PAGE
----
Global HTTP & HTTPS tunneling

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Configures the global http and https agents to use an upstream HTTP proxy.
Works transparently to tunnel modules that use node's default http.request() method as well as the popular request module.
You can install this package by just executing the following:
npm install global-tunnel-ng
To make all HTTP and HTTPS connections go through an outbound HTTP proxy:
var globalTunnel = require('global-tunnel-ng');

  host: '',
  port: 8080,
  proxyAuth: 'userId:password', // optional authentication
  sockets: 50 // optional pool size for each http and https

This will use the CONNECT method for HTTPS requests and absolute-URIs for HTTP requests, which is how many network proxies are configured.
Optionally, to tear-down the global agent and restore node's default global agents:

Any active connections will be allowed to run to completion, but new connections will use the default global agents.
Advanced Usage


The complete list of options to globalTunnel.initialize:
  • host - the hostname or IP of the HTTP proxy to use
  • port - the TCP port to use on that proxy
  • connect (optional) controls what protocols use the CONNECT method. It
has three possible values (strings): - neither - don't use CONNECT; just use absolute URIs - https - (the default) only use CONNECT for HTTPS requests - both - use CONNECT for both HTTP and HTTPS requests
  • protocol - the protocol that the proxy speaks, either http: or https:.
  • proxyAuth - (optional) to authenticate userId:password
  • sockets - (optional) maximum number of TCP sockets to use in each pool.
There are two pools: one for HTTP and one for HTTPS. Uses node's default (5) if falsy.


Here's a few interesting variations on the basic config.

Absolute URI Proxies

Another common proxy configuration is one that expects clients to use an absolute URI for the Request-URI for all HTTP and HTTPS requests. This is common for networks that use a proxy for security scanning and access control.
What does this mean? It means that instead of ...
GET / HTTP/1.1

... your proxy expects ...

You'll need to specify connect: 'neither' if this is the case. If the proxy speaks HTTP (i.e. the connection from node --> proxy is not encrypted):
  connect: 'neither',
  host: '',
  port: 3128

or, if the proxy speaks HTTPS to your app instead:
  connect: 'neither',
  protocol: 'https:',
  host: '',
  port: 3129

Always-CONNECT Proxies

If the proxy expects you to use the CONNECT method for both HTTP and HTTPS requests, you'll need the connect: 'both' option.
What does this mean? It means that instead of ...

... your proxy expects ...

Be sure to set the protocol: option based on what protocol the proxy speaks.
  connect: 'both',
  host: '',
  port: 3130

HTTPS configuration

If tunnelling both protocols, you can use different HTTPS client configurations for the two phases of the connection.
  connect: 'both',
  protocol: 'https:'
  host: '',
  port: 3130,
  proxyHttpsOptions: {
    // use this config for app -> proxy
  originHttpsOptions: {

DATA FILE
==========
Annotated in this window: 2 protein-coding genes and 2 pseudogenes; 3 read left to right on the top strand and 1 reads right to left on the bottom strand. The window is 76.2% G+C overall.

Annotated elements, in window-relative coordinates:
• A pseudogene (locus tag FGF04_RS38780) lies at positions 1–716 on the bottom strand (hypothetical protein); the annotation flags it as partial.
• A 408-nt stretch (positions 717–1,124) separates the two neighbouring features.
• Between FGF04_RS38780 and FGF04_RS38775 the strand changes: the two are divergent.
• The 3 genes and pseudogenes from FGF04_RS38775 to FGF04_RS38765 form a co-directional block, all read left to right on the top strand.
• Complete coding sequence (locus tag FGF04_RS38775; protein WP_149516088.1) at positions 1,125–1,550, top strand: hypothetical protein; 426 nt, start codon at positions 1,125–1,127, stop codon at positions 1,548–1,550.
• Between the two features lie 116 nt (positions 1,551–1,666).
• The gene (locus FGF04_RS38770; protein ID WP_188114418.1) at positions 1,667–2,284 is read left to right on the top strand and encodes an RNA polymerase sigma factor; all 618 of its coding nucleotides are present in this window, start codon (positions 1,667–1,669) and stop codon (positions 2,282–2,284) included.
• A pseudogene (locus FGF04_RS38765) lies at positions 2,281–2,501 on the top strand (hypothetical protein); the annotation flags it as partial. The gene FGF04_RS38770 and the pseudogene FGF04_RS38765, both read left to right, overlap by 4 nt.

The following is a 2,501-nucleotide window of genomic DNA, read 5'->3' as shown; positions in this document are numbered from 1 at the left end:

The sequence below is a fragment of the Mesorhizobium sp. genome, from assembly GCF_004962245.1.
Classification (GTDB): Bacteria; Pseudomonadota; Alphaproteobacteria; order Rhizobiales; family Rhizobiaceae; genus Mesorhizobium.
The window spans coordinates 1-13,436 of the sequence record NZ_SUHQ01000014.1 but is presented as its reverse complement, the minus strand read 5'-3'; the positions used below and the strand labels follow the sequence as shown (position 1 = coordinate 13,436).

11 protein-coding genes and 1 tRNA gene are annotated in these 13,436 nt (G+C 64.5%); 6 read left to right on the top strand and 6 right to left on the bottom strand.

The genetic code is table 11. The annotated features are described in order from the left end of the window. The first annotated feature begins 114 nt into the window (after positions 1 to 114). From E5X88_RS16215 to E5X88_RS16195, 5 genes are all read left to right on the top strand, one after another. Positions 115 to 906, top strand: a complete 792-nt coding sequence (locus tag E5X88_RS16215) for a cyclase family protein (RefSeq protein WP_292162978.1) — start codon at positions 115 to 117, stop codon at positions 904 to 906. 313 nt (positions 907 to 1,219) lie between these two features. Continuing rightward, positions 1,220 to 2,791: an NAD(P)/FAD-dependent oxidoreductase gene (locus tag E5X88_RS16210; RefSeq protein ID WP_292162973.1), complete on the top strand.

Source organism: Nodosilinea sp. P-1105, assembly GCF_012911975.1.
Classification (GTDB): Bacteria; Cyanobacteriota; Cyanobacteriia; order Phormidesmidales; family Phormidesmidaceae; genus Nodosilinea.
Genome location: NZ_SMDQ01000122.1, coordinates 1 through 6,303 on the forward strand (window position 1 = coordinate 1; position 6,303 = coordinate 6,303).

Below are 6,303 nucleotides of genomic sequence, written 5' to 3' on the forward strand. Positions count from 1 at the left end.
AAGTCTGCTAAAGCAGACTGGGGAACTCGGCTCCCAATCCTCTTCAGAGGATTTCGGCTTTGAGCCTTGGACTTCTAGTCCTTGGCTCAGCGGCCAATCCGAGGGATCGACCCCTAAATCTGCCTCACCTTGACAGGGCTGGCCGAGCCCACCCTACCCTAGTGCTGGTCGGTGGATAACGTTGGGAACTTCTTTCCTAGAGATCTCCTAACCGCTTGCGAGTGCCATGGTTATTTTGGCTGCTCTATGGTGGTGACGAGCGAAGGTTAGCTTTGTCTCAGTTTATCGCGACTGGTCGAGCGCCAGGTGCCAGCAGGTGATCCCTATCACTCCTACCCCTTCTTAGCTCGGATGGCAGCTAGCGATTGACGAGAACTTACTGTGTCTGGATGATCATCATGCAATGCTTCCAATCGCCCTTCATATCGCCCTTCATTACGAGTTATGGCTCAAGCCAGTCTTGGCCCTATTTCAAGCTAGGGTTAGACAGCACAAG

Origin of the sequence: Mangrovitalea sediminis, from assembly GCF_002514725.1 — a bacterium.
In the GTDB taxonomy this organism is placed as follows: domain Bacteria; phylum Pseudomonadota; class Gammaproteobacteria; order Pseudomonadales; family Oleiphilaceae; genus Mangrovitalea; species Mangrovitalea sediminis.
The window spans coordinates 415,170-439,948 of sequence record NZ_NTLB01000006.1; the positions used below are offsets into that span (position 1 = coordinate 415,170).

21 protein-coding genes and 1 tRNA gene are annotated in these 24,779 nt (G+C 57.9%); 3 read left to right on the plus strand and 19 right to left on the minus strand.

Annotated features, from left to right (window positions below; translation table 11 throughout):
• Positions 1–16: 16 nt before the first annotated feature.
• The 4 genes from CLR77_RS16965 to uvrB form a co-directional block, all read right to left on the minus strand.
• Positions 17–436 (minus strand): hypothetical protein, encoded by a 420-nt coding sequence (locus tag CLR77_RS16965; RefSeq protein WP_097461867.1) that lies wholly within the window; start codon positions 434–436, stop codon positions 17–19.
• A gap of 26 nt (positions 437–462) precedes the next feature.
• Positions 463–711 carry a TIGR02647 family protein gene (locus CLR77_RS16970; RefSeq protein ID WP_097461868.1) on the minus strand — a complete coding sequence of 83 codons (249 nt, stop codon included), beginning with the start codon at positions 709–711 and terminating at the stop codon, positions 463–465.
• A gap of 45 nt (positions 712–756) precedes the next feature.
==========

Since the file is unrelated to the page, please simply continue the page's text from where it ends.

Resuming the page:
// use this config for proxy -> origin


If globalTunnel.initialize doesnt receive a configuration as its first parameter the http_proxys and http_proxy environment variables will be used.
If these are missing the npm configurations https-proxy, http-proxy, proxy will be used instead.
If no environment variables or npm configurations are found nothing will be done.

Retrieving proxy URL, parsed config and proxy status

As the module does some extra job determining the proxy (including parsing the environment variables) and does some normalization (like defaulting the protocol to http:) it may be useful to retrieve the proxy URL used by the module.
The property globalTunnel.proxyUrl is the URL-formatted (including the optional basic auth if provided) proxy config currently in use. It is null if the proxy is not currently enabled.
Similarly, the globalTunnel.proxyConfig contains the entire parsed and normalized config.
The property globalTunnel.isProxying contains the information about whether the global proxy is on or off.
Any module that doesn't specify an explicit agent: option to http.request will also work with global-tunnel.
The unit tests for this module verify that the popular request module works with global-tunnel active.
For untested modules, it's recommended that you load and initialize global-tunnel first. This way, any copies of http.globalAgent will point to the right thing.
If you'd like to contribute to or modify global-tunnel, here's a quick guide to get you started.

Development Dependencies


Download via GitHub and install npm dependencies:
git clone
cd global-tunnel
npm install


Testing is with the mocha framework. Tests are located in the test/ directory.
To run the tests:
npm test
As this is a hard fork, you may still contact the given contacts below.
Email GoInstant Support or stop by #goinstant on freenode.
For responsible disclosures, email GoInstant Security.
To file a bug or propose a patch, please use github directly.
© 2014 GoInstant Inc., a company
Licensed under the BSD 3-clause license.